U.S. Pat. No. 5,703,487 to Mishra discloses a process for ascertaining the microdefect levels of an electrophotographic imaging member comprising the steps of measuring either the differential increase in charge over and above the capacitive value or measuring reduction in voltage below the capacitive value of a known imaging member and of a virgin imaging member and comparing differential increase in charge over and above the capacitive value or the reduction in voltage below the capacitive value of the known imaging member and of the virgin imaging member.
  • [0021]
    U.S. Pat. Nos. 5,591,554; 5,576,130; and 5,571,649 disclose methods for preventing charge injection from substrates which give rise to CDS's. These patents disclose an electrophotographic imaging member including a support substrate having a two layered electrically conductive ground plane layer comprising a layer comprising zirconium over a layer comprising titanium, a hole blocking layer, and an adhesive layer. The adhesive layer of the '554 patent includes a copolyester film forming resin, and the member further includes an intermediate layer comprising a carbazole polymer, a charge generation layer comprising a perylene or a phthalocyanine, and a hole transport layer, which is substantially non-absorbing in the spectral region at which the charge generation layer generates and injects photogenerated holes. The adhesive layer of the '130 patent comprises a thermoplastic polyurethane film forming resin. The adhesive layer of the '649 patent comprises a polymer blend comprising a carbazole polymer and a film forming thermoplastic resin in contiguous contact with a hole blocking layer.
  • BRIEF DESCRIPTION
  • [0022]
    Aspects of the exemplary embodiment relate to an imaging member and a method of forming an imaging member. In one aspect, the imaging member includes an electrically conductive layer; a positive charge blocking layer, an imaging layer, and an undercoat layer. The undercoat layer is intermediate the imaging layer and the electrically conductive layer. The undercoat layer includes a film forming polymer and a particulate material dispersed therein. The particulate material supports a charge blocking material thereon.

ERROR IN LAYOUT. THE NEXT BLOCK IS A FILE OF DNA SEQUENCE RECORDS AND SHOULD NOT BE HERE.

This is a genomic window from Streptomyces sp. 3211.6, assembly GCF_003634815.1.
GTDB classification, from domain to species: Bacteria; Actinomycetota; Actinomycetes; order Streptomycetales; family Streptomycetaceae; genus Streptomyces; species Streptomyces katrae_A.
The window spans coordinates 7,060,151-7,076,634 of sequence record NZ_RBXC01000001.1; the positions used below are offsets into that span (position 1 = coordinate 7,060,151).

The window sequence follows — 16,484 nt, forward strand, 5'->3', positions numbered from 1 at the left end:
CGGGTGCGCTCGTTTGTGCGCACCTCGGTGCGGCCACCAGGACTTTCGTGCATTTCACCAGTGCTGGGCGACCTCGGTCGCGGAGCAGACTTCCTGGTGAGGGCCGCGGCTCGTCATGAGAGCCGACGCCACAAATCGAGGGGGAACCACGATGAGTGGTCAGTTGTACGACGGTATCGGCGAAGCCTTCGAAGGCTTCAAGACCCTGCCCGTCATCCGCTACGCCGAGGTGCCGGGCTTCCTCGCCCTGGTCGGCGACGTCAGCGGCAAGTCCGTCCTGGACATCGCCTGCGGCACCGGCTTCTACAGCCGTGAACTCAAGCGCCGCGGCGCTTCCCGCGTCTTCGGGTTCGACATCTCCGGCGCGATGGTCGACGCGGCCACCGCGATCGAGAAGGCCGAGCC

• [0023]
    In another aspect, the imaging member includes an optional substrate, a charge blocking layer, a charge generation layer, a charge transport layer, an optional adhesive interface layer intermediate the charge blocking layer and the charge generation layer, and an undercoat layer intermediate the charge blocking layer and the charge generation layer. The undercoat layer includes a film forming polymer and a particulate material supporting a charge blocking material thereon dispersed therein. The film forming polymer is insoluble in a solvent used in forming the charge generation layer.
  • [0024]
    In another aspect, the method includes forming a blocking layer over an electrically conductive layer and forming an undercoat layer over the blocking layer, the undercoat layer comprising a film forming polymer and a particulate material dispersed therein. The particulate material supports a charge blocking material thereon. An imaging layer is formed over the undercoat layer. The imaging layer includes a charge transport component in a film forming binder.
  • BRIEF DESCRIPTION OF THE DRAWINGS
  • [0025]
    FIG. 1 is a schematic cross sectional view of an exemplary imaging member according to a first embodiment;
  • [0026]
    FIG. 2 shows an enlarged cross sectional view of an exemplary imaging member according to a third embodiment; and
  • [0027]
    FIG. 3 is a schematic cross sectional view of an exemplary imaging member according to a second embodiment.
  • DETAILED DESCRIPTION
  • [0028]
    Aspects of the exemplary embodiments disclosed herein relate to an imaging member, to a method of formation of an imaging member, and to a method of use of such an imaging member. Although the embodiments disclosed herein are applicable to electrophotographic imaging members in flexible belt configuration and rigid drum form, for reason of simplicity, the discussions below are focused upon electrophotographic imaging members in flexible belt designs.
  • [0029]
    In aspects of the exemplary embodiment disclosed herein, there is provided a negatively charged imaging member comprising a charge (or hole) blocking layer with a photogenerating (charge generating) layer and an imaging layer comprising a charge transport layer disposed thereon. An undercoat layer spaces the charge generating layer from the charge (or hole) blocking layer.
  • [0030]
    In aspects disclosed herein, the undercoat layer comprises a material which inhibits diffusion or migration of the charge transport component from the charge transport layer to the blocking layer, for example, during deposition of a coating solution for forming the charge transport layer.
  • [0031]
    In a further embodiment, the undercoat layer comprises a film forming polymer in which the solvent used to form the charge transport layer solution is insoluble.
  • [0032]
    In another aspect, the undercoat layer comprises a particulate support material dispersed in the film forming polymer. The surface of the particulate material supports a positive charge blocking material in the form of a coating. The positive charge blocking material may comprise a silane, such as an N-functional silane. One such N-functional silane is a 3-aminopropyl triethoxy silane, which is capable of blocking positive charge injection from projections of the conducting ground plane layer.
  • [0033]
    The charge transport layer may comprise a film forming polymeric binder and a charge transport component, such as hole transport molecules, molecularly dispersed or dissolved therein to form a solid solution.